Sometimes it's as simple as holding up a placard with 100 written on it.
Sometimes it's crazy difficult to get 51-48.
An anniversary of the record-breaking accomplishment of Wilt, "The Stilt", Chamberlain's scoring a hundred points in a basketball game is laid next to a reproductive rights showdown. No, I'm not including the supposed sexual exploits of "The Stilt".
The showdown, in question, took place in the U.S. Senate over an amendment sponsored by Republican Sen. Roy Blunt of Missouri. The so-called "conscience exemption" measure would have allowed employers to omit insurance coverage for health services they consider morally objectionable. In particular, withholding coverage for birth control and contraception at no additional cost to employees.
Wilt established his legacy by keeping his mind on the game and his eyes on the front of the basketball rim. Wilt wasn't looking to be feated as much as to help his team win. "The Stilt" stood tall in the lane and took punishment under the boards. No other evidence but the blunt designation in a photogragh is left to memorialize one of basketball's finest moments.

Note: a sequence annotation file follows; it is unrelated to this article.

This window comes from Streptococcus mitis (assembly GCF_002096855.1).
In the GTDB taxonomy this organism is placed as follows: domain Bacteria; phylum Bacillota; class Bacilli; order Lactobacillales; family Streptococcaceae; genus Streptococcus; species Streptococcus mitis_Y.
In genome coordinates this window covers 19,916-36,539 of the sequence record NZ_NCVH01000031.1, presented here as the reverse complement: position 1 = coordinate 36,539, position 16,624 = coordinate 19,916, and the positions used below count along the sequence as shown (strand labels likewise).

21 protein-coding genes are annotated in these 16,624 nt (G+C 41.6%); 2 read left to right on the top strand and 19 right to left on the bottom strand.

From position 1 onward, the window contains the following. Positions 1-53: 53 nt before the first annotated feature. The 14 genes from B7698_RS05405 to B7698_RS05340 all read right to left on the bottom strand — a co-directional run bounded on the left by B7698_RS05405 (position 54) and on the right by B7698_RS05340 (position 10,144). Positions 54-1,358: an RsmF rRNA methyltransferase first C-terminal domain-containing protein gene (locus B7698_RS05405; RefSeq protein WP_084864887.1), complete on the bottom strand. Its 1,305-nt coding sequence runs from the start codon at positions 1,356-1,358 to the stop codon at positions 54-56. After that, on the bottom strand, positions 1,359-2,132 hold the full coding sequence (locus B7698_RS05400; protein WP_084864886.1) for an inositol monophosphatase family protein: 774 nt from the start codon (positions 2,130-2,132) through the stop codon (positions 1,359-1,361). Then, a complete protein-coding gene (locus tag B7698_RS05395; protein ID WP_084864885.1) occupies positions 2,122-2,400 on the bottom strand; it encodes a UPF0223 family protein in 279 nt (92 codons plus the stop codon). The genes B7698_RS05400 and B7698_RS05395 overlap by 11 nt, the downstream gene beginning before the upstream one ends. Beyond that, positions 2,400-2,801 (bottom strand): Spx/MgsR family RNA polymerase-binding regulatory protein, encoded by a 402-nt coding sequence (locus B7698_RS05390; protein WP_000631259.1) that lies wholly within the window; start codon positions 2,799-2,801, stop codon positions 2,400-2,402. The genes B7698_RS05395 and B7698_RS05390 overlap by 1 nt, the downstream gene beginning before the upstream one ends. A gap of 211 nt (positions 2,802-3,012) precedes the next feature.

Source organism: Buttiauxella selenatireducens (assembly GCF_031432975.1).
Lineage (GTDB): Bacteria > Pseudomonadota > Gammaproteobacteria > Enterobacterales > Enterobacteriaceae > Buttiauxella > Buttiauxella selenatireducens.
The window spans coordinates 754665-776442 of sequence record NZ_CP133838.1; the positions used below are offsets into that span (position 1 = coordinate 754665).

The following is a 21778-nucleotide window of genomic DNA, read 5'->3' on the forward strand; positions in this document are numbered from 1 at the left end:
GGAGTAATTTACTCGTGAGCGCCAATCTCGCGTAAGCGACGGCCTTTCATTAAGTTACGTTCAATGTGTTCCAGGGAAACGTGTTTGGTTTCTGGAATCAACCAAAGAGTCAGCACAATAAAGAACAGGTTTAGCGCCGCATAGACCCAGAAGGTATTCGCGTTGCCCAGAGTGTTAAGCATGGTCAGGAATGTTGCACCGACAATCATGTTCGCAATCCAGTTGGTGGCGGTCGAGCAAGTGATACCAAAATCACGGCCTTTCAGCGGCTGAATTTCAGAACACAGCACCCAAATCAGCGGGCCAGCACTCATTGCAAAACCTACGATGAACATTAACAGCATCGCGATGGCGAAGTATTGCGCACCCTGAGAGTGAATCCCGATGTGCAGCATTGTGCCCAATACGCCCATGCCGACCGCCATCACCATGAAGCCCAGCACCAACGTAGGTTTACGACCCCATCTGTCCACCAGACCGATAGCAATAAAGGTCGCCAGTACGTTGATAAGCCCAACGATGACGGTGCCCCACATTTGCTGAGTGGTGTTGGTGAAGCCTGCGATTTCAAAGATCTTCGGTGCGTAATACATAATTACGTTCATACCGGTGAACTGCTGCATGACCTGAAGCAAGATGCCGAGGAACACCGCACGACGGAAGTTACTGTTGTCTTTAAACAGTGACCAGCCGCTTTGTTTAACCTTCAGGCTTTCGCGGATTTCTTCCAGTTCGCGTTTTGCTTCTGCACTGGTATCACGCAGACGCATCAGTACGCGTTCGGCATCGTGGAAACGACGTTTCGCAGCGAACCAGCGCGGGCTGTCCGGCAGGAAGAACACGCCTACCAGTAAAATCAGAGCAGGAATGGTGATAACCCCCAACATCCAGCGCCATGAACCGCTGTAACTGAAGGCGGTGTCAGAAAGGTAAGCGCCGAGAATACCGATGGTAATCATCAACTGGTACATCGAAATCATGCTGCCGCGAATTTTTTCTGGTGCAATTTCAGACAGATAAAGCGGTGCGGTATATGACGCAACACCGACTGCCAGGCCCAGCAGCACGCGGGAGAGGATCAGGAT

The Senate established a partisan foul-up by linking such an amendment to a debate over highway legislation. Being upfront and keeping eyes on an energy bill might have scored better for all but one of the Republicans voting. I presume that the three socially-conservative Democrats who voted for the Blunt Amendment were not looking to be celebrated as much as looking for a moral victory. Close or not, the Senate vote never really stood a chance to tower over election-year politics and survive the punishment of a presidential veto. But, hey, there was plenty of media coverage for the legislative non-coverage of a woman's right to basic medical care.
The blunt evidence is all too stark for a man's erectile dysfunction being considered a health matter to be linked to coverage of an energy pill, if not an energy bill. How else is an aging Senator to be memorialized? Even the Speaker of the House has said that its version of the amendment would be "largely symbolic".
Let's hope that men will look to score their points through sporting contests rather than making a sport of reproductive rights. But, if the question is what stance is steadier on its feet, my vote is with the lower center-of-gravity.
So, sorry Wilt, but legally you don't have a leg to stand on.